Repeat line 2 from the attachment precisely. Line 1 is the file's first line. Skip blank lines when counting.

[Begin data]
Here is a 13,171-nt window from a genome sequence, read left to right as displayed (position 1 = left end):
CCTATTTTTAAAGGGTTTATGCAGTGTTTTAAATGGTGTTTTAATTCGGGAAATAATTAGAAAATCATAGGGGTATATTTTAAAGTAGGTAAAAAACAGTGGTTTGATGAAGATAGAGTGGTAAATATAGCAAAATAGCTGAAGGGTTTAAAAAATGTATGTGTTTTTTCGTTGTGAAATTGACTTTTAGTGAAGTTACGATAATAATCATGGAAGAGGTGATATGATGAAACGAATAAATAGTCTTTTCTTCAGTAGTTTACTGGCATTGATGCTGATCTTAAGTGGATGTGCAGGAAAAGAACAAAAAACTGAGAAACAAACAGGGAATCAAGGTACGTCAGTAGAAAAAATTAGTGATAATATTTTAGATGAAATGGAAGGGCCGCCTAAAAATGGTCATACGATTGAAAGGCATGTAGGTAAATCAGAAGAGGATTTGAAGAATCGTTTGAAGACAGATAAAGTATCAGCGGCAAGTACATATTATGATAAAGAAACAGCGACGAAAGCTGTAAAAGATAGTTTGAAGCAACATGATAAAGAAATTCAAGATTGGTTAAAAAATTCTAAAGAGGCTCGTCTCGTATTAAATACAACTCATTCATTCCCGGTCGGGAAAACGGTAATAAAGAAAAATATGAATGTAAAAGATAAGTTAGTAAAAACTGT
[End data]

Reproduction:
CCTATTTTTAAAGGGTTTATGCAGTGTTTTAAATGGTGTTTTAATTCGGGAAATAATTAGAAAATCATAGGGGTATATTTTAAAGTAGGTAAAAAACAGTGGTTTGATGAAGATAGAGTGGTAAATATAGCAAAATAGCTGAAGGGTTTAAAAAATGTATGTGTTTTTTCGTTGTGAAATTGACTTTTAGTGAAGTTACGATAATAATCATGGAAGAGGTGATATGATGAAACGAATAAATAGTCTTTTCTTCAGTAGTTTACTGGCATTGATGCTGATCTTAAGTGGATGTGCAGGAAAAGAACAAAAAACTGAGAAACAAACAGGGAATCAAGGTACGTCAGTAGAAAAAATTAGTGATAATATTTTAGATGAAATGGAAGGGCCGCCTAAAAATGGTCATACGATTGAAAGGCATGTAGGTAAATCAGAAGAGGATTTGAAGAATCGTTTGAAGACAGATAAAGTATCAGCGGCAAGTACATATTATGATAAAGAAACAGCGACGAAAGCTGTAAAAGATAGTTTGAAGCAACATGATAAAGAAATTCAAGATTGGTTAAAAAATTCTAAAGAGGCTCGTCTCGTATTAAATACAACTCATTCATTCCCGGTCGGGAAAACGGTAATAAAGAAAAATATGAATGTAAAAGATAAGTTAGTAAAAACTGT